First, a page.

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A month in Berlin

(5 Posts)
BYOSnowman Mon 08-Feb-16 21:54:48

(posted in travel but thought I might et more help here!)

We are planning on spending a month in Berlin

Kids would be doing a german language course for some of the time and sports courses and then we will be doing a lot of sightseeing etc

I would like to stay somewhere central with good transport links, safe(!), near a park. We wouldn't have a car.

DH is German but not from Berlin so he's no help!

Any advice from Berliners?

anzu66 Tue 09-Feb-16 10:17:27

I live in Berlin.

First off, in your position, I'd look at the location of the language and sports courses, and choose somewhere which had good transport connections relative to those.
In general, U-Bahns run more frequently than S-Bahns, so I'd choose somewhere close to one of those.

On safety:

Basically, Berlin can sometimes be considered "gritty". Lots of tourists come here to drink and go clubbing, and being on public transport late on a Friday or Saturday night, or early on Saturday or Sunday morning can be a bit unpleasant. The U1 subway line at those times can be particularly nasty as people use it to go to clubs like Berghain and Matrix (both near Warschauer Strasse) and leave them utterly drunk and/or high. So you will have people who are comatose or throwing up.

My husband also has to travel on the Ringbahn (part of the S-Bahn) extremely early on Saturday mornings, and said it is unpleasant for the same reasons.
Do note that, in both the Ringbahn or the U1, if you travel later in the day, there is usually no problem at all. What I said does not mean you should avoid all travel on them!

Apart from avoiding the major clubbing areas, the only place I would consider truly unsafe is Marzahn (which you wouldn't be staying in anyway as it's too out of the way).
Kreuzberg and Friedrichshain can have rather too many people drinking or partying late at night, so can get rather loud, and the U-Bahn stations at Kottbusser Tor and Goerlitzer park are renowned for drug dealing. Nollendorfplatz is the center for gay nightlife and has lots of restaurants and clubs, so can get rather loud, but is quieter as soon as you are away from the major streets/squares.

Charlottenburg, Wilmersdorf and Mitte are all pretty central and relatively peaceful areas.

Berlin is loaded with parks. Tiergarten in the middle, of course, but lots and lots all over the place otherwise too. Often there are lakes or underground rivers which meant that an area couldn't be built on.
The only one to REALLY avoid is Gorlitzer park because of the drug dealing.

BYOSnowman Tue 09-Feb-16 11:32:16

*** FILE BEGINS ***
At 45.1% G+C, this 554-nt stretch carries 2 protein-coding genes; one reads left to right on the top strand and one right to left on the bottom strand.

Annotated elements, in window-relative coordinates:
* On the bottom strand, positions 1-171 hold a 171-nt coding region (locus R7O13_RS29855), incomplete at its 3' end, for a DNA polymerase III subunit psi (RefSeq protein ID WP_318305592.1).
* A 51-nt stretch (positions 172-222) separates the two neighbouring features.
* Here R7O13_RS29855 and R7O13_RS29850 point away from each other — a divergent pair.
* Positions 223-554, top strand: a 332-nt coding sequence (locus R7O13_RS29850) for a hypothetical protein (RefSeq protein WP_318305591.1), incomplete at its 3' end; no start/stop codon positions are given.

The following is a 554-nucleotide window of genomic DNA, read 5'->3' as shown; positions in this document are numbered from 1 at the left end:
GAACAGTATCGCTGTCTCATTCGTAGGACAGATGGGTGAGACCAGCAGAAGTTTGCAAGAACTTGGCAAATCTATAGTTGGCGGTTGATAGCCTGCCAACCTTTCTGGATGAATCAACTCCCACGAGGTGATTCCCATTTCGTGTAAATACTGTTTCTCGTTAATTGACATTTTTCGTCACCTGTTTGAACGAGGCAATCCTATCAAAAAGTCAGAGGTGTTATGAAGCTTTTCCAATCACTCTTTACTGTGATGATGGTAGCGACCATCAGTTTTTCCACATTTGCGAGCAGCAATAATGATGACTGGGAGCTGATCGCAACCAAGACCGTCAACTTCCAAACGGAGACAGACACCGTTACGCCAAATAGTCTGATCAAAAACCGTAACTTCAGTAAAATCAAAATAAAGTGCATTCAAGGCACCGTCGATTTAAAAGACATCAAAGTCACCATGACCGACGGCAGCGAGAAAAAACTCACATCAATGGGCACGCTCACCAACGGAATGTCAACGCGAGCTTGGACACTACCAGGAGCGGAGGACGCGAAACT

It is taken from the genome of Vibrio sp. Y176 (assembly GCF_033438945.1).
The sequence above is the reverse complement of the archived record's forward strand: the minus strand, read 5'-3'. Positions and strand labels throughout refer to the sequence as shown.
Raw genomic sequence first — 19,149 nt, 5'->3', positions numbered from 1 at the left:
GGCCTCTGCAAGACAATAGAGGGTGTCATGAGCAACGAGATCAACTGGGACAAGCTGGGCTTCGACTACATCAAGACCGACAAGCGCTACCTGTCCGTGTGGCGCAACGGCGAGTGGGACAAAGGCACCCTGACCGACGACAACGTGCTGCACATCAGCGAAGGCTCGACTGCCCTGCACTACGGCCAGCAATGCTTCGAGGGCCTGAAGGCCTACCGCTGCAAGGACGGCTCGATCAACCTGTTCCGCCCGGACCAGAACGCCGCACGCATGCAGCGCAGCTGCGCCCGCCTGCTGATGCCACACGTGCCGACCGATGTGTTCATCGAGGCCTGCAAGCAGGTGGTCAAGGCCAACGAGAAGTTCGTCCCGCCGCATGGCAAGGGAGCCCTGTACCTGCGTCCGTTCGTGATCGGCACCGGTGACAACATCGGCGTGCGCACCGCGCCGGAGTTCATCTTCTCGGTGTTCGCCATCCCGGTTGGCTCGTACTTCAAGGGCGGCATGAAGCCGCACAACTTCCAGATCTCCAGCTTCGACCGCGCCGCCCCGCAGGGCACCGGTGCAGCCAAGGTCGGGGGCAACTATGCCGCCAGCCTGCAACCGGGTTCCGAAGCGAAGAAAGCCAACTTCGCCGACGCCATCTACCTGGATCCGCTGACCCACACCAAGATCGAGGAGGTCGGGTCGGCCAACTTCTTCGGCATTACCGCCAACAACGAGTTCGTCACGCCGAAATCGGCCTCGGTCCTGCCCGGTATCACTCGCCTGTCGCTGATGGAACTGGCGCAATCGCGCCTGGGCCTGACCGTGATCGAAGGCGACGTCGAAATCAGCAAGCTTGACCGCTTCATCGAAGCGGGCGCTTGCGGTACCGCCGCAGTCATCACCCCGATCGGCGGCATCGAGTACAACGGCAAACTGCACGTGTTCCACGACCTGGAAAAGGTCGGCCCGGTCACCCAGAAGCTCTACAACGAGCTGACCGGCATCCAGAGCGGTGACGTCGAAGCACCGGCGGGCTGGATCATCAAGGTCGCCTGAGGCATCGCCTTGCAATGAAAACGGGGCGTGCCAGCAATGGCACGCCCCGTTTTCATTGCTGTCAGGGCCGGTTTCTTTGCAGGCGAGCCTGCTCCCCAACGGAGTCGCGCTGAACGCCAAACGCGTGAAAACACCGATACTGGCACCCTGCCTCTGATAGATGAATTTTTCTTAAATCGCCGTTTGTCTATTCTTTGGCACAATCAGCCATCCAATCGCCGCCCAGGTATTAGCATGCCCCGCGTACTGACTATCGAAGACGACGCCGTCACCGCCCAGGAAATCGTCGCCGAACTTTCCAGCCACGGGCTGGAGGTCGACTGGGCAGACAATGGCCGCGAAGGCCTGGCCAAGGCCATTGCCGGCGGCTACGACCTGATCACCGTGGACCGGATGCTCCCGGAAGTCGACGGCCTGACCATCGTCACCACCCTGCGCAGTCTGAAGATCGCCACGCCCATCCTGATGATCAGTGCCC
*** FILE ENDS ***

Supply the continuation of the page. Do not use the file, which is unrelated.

That's great - thank you.

Courses wise I've only just started looking and although I've found a couple, most are residential which I don't want. The intention is for the kids German to improve (it isn't great) and for me to have some lessons too. They are desperate to experience life in Germany and I wanted to go somewhere with a lot of history as DS is a history buff and also far enough away from MIL that we have a degree of independence!!

Or do you think it would be better to go elsewhere? Do you like living in Berlin? Also, when does the school term start - is it September?

anzu66 Tue 09-Feb-16 12:16:09

Actually, I think living in Berlin is great. Been here over 12 years now, and don't want to leave.
We also lived in another part of Germany earlier on, and I've lived in 6 different countries before coming to Germany and even with all that - minor annoyances aside - this has been the best place to live.
There are so many parks and playgrounds, easy accessibility to lakes and forests, museums of all descriptions, affordable and reliable public transport, and so on.
And of course history issues are all-surrounding (and, for me at least, have presented quite a task in having to provide age appropriate explanations to my son) such as the results of the Wall and the East-West divide, visible reminders in the "Stolpersteine" set into the footpaths marking where Jewish people had lived prior to being sent to concentration camps, bomb scars still visible in many buildings on the Eastern side, and so on.

School starts in the beginning of September.

The summer holidays can vary a lot from state to state so check out

if you do consider other parts of Germany.

BYOSnowman Tue 09-Feb-16 12:25:19

That's good to know - ds is really into 20th century history so this would be heaven for him!

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